Thursday, October 31, 2019

Waitin' out the weather in Fairhope

We've had a number of dramatic, ominous, and stunning skies the last few days.

Spooky sunset

See the calm water?

When they say, "Red sky in the morning, sailor's warning,"
they mean THIS!

Now check out the water. There are significant waves on the bay

Monday, October 28, 2019

Dog River to Fairhope

The little bump in the middle was us avoiding a tanker.
Just a jog across the Mobile Bay.

We woke this morning in New Orleans. We packed and headed out right around 8 am, got to Mobile around 10:30, where we took the rental back to the airport with the aid of a courtesy van. By the time we got to the boat is was just about noon. We had some sandwiches, started the engines, and dashed our way across Mobile Bay to Fairhope, a 90 minute ride. Nice easy way to start back into the whole boating thing.

Mobile is in the distance on the other side of the bay
We'd been to Fairhope before, back when we RV'd. Cute little town, lots of restaurants. We're docked the boat at the Fairhope Yacht Club, which is just off the bay. 

Someone had recommended to us about a month ago that we join the Marsh Harbor Yacht club. It's in the Bahamas, but there isn't an actual marina or building. It's all on paper, which makes it pretty cheap as yacht clubs go. No real maintenance. And a nifty burgee (flag) to boot.

The real benefit is that some yacht clubs honor other yacht club memberships, so you get a discount. FYC it one such place. With our discount it was cheaper than Dog River. 

Gonna start seeking these places out, now!

The Marsh Harbor Yacht Club burgee.

Thursday, October 24, 2019

Dog River

We've parked the boat for a week at the Dog River Marina while we rent a car and take some time to visit New Orleans. Our Nebo decided we were on a voyage. It lasted about 15 minutes. And was flawless, by the way.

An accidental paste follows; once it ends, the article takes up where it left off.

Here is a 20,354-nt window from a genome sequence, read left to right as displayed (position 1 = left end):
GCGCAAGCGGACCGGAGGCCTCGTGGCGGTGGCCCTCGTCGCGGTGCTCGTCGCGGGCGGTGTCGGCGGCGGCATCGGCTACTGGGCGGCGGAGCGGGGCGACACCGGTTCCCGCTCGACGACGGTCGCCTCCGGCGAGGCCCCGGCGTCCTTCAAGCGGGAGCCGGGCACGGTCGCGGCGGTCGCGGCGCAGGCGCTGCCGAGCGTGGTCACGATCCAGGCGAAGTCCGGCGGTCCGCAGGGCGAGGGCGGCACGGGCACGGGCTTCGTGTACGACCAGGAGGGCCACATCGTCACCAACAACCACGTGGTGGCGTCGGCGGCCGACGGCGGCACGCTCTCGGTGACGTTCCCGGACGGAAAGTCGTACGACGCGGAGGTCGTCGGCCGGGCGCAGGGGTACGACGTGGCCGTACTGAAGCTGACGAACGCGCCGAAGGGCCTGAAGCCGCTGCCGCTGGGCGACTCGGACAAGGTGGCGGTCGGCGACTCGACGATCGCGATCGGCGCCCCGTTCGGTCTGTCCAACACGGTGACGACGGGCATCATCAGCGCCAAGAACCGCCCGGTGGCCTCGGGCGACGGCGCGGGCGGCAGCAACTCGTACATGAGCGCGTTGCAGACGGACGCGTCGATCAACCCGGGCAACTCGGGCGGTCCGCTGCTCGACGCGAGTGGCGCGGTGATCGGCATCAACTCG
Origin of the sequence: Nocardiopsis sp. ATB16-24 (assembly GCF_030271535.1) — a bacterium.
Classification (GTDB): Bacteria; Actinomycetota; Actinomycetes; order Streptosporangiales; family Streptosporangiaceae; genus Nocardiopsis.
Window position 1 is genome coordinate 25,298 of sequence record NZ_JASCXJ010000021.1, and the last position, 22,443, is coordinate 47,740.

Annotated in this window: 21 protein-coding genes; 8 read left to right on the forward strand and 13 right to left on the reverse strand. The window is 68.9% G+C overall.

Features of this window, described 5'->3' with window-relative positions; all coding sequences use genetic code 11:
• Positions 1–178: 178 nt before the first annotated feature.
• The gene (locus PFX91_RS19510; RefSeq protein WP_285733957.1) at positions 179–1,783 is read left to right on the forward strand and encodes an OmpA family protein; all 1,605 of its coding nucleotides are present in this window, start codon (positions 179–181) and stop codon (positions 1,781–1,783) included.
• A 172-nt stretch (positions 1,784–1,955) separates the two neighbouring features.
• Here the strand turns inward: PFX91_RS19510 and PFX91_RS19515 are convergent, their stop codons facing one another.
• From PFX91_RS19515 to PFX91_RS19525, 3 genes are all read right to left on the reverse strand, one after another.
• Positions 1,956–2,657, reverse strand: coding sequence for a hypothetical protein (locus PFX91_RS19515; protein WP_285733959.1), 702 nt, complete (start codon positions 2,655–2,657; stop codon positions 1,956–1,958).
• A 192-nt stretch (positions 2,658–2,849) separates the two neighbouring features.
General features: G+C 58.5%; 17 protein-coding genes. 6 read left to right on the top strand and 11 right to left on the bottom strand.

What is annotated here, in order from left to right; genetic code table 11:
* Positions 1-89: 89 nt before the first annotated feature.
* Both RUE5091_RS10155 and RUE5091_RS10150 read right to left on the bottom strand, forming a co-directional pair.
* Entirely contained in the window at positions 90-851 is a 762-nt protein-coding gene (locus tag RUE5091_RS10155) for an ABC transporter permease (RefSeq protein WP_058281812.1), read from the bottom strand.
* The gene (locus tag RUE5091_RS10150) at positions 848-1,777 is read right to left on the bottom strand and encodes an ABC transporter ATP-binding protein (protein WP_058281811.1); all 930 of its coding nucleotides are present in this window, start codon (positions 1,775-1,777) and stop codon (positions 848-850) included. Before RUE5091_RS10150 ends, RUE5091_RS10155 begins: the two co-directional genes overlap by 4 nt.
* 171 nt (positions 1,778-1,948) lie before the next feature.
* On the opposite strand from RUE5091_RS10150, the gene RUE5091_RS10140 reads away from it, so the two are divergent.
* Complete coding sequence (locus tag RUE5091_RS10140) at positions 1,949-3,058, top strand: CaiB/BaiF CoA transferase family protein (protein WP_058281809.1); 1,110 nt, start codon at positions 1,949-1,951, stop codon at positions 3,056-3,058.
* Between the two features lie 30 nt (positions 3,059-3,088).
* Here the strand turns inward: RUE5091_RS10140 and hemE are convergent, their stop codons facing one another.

When I walked through the door I laughed. The place is enormous, and with the vaulted 15 foot ceilings it looks overwhelming, especially since we live in roughly 1/5 the square footage. We have two bathrooms that, when I lived here, I felt were too small. Now they look huge, compared to the facilities on the boat.

We came home like college students. 3 bags of laundry.
Driving here was very weird. I told Russ I was likely to cry pitifully not to get back on the boat. This is really a nifty city -- bizarre, cacophonous, and occasionally dangerous, but truly unique. Was a time when we'd visit for weeks at a time, just to be sure we could do all the things we loved to do here. 

I confess, the election threw us for a loop. We felt we needed to go someplace where folks had a shared political ideology. Almost immediately I was diagnosed with breast cancer, and we couldn't flee New Orleans fast enough. It wasn't so much that the medical selection here lacked (although it did) but we knew it would be world class in San Francisco. Serendipitously, our condo in SF lost its tenant. So we left NOLA.

Aftermath of the Hard Rock collapse.
Only in New Orleans...
The song goes, "You don't know what it means to miss New Orleans." It's unlike any other city in the US. That said, there's always another condo. So after walking through our front door, and ogling the spaciousness and incredible presentation of the place, I'm still in favor of selling it.

Tuesday, October 22, 2019

Alabama River to Mobile

Our anchor(s) held all night with no issues. The predicted storms turned out to be only some rain. We heard one distant rumble, and nothing more. 

We didn't sleep great though since our anchor monitor alarm woke us around 11 pm (if the boat moved more than 20 feet or so an alarm goes off -- and it's loud!). It thought we were in Paducah. Needless to say, we've switched alarm monitoring systems.

Up somewhat early but not in a massive hurry. We had 60 miles or so to get to Dog River Marina, where we'll park the boat for a week and drive to New Orleans. Not for fun, I'm afraid. Teeth cleaning, vet appointments, termite inspectors, you know, chores.

The trip down river was speedy. We had a current pull us along the way. Without trying we reached 10 knots on occasion.

While on the river I can see Mobile through the trees
Once on the bay the winds picked up -- the cold front started to move in in earnest. Small craft advisories were issued for the gulf, which we weren't traveling to thankfully. Most of the wind was on our stern (for a change) until we had to make a hard right to the marina. Note to any loopers going to Dog River, the channel is crazy small and crazy shallow. Laughable, even. And with the wind pushing us around, it made for a challenging run. And a challenging docking attempt to boot. I got it done, but it was ... stressful.